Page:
From the day that Nick showed his true colours, Michelle was never the same. I don't think I was either, to be honest. I couldn't look at her in the same way. She had been keeping her madness from us for years, and we had never noticed. I felt almost bad about that. Should we have realised, as her parents? But her lies and deceit hurt me more. I didn't call her 'Shelley'. I didn't read her stories or give her hugs.
She was mad. Crazy. A nutcase. What would we do? We couldn't continue sending her to school in case it started to show itself, because she'd be bullied. And yet there was no way we could home-school her. I'd done my O-Levels but never went to sixth form and so Uni was out of the question. I just didn't have the qualifications. Primary school, maybe, but secondary school ... no chance.
"Mam," she said to me one day. That was another thing which was different: she didn't say 'Mammy'. "Do you hate me, too? Do you wish I wasn't here?" How can you answer such a question when the person who asked it isn't yet eight?
"I don't know," I said honestly.
Her face fell and she turned away, walking back up the stairs to her little room. I heard her small voice through the door, and knew that she was talking to them again. She never changed. That, more than anything, made me angry. I resolved not to comfort her until she stopped.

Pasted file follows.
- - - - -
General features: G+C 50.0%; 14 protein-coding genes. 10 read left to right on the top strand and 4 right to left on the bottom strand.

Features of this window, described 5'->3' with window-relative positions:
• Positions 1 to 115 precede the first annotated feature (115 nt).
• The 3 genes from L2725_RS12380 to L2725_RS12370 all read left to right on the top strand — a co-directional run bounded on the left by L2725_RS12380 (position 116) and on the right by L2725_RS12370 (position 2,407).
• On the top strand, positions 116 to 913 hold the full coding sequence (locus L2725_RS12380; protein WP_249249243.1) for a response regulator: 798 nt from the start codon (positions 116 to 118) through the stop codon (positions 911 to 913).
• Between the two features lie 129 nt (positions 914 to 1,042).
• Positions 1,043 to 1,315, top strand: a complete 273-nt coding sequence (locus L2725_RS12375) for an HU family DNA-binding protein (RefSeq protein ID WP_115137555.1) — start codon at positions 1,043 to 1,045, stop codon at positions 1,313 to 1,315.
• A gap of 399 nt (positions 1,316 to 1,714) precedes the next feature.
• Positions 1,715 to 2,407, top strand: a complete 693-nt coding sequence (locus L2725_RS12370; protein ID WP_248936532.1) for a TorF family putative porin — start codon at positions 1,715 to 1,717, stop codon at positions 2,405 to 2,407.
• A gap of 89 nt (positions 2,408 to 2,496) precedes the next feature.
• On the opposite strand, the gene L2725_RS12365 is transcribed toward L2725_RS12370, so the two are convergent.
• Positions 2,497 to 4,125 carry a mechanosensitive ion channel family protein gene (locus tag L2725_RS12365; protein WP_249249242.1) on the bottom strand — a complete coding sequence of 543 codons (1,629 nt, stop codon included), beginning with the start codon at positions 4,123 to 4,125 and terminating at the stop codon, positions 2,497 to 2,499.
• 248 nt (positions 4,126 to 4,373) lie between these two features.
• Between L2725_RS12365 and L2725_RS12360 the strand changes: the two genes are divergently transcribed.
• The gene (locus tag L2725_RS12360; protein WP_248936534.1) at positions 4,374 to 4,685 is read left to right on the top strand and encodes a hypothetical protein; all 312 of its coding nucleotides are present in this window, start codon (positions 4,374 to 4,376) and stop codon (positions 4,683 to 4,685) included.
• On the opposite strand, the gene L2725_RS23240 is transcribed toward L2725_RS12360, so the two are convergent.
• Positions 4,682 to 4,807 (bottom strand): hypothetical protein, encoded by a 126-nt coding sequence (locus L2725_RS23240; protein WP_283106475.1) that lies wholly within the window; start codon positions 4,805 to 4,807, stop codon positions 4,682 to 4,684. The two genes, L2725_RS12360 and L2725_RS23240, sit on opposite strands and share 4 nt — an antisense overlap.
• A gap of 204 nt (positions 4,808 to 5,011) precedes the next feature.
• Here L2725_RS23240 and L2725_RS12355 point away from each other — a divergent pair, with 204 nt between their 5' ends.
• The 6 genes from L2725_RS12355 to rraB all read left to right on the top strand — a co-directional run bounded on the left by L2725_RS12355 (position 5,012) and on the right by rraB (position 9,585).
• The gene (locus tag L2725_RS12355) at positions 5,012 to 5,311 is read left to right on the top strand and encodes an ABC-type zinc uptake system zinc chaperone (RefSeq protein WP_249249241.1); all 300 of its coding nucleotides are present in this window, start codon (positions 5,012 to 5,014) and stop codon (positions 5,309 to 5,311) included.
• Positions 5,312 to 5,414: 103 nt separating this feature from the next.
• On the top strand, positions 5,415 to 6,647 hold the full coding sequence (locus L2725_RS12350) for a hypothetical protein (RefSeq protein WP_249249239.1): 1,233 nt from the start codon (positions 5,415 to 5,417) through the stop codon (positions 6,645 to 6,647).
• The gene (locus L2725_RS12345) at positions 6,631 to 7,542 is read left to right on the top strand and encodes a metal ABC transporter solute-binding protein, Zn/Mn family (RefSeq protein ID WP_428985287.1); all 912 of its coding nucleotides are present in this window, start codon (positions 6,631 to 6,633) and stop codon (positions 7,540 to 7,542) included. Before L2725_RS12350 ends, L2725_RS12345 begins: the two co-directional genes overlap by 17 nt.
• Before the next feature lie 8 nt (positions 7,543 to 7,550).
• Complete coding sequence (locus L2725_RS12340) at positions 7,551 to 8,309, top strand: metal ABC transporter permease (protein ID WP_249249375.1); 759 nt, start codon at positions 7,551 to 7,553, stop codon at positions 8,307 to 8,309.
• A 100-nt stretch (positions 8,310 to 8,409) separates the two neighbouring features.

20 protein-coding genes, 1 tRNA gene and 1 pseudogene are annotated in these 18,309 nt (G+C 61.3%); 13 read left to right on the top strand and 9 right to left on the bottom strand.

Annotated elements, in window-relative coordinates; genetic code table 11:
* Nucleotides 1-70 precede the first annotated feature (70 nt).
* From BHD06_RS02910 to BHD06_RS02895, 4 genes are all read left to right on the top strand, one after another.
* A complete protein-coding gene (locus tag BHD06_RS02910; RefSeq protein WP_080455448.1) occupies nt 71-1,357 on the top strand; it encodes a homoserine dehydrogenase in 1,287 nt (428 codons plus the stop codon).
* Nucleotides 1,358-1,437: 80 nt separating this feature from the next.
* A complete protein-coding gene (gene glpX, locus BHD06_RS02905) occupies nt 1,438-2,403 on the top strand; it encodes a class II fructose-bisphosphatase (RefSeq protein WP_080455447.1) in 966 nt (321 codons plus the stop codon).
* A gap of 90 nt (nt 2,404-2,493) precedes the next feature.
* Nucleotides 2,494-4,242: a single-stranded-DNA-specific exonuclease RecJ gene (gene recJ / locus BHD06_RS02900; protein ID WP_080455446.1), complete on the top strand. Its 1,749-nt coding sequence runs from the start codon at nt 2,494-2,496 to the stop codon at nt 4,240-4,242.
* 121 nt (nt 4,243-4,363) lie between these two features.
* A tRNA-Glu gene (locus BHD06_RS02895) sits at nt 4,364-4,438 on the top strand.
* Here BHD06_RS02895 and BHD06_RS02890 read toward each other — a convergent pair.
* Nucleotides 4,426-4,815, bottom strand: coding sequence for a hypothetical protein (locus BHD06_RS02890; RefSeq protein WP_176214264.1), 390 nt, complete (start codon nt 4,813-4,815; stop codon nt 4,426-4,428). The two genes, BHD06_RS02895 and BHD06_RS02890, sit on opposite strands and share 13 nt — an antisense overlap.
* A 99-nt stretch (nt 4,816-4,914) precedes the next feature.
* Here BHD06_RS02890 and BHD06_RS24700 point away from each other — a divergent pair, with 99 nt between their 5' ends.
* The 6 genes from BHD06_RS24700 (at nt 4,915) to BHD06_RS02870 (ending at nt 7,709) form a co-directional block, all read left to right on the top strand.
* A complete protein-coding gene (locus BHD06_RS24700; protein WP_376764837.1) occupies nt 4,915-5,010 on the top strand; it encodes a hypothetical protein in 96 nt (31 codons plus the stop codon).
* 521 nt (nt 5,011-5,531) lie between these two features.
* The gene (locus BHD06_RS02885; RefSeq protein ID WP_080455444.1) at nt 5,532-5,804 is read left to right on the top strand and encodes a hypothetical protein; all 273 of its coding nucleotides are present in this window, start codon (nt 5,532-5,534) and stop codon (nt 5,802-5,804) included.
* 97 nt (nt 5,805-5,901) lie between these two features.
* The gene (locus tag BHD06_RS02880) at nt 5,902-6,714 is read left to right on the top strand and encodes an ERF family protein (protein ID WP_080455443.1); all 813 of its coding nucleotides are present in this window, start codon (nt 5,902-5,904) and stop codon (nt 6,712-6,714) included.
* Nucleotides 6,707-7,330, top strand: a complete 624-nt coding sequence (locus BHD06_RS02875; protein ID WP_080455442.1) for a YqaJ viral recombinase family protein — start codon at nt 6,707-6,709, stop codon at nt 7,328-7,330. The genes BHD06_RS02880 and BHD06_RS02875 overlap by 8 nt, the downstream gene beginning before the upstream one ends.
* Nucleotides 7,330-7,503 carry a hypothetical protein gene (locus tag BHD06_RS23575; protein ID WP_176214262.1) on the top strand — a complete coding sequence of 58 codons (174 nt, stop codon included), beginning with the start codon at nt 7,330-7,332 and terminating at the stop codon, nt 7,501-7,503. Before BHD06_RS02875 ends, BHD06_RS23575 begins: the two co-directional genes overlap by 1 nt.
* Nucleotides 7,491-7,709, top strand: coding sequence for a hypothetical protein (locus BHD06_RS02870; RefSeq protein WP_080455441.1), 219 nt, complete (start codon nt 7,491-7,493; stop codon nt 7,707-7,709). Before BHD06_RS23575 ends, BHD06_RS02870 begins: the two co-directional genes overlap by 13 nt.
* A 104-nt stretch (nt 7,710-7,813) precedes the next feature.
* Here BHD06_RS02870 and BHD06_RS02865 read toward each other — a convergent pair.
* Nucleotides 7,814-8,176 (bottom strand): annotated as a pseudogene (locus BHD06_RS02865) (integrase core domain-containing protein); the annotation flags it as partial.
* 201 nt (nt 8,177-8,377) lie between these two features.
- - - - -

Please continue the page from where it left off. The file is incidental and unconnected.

Of course, I would keep to that, in a way that no mother ever should. I didn't love her and that was the truth of the matter. I would never admit it, but my daughter scared me. I was frightened of what she might do.
Later that evening I walked into the room. She was leaning out of the window, far further than should have been possible.
"Michelle! What are you doing?"
She turned and looked at me with a serious expression on her face. "I'm wondering whether to jump," she told me.
I had nothing to say to that. I left the room, closing the door behind me ever so quietly. And as I walked away down the corridor I heard the bump of the window being closed; small footsteps across the floor to where the bed was; stifled, choking tears.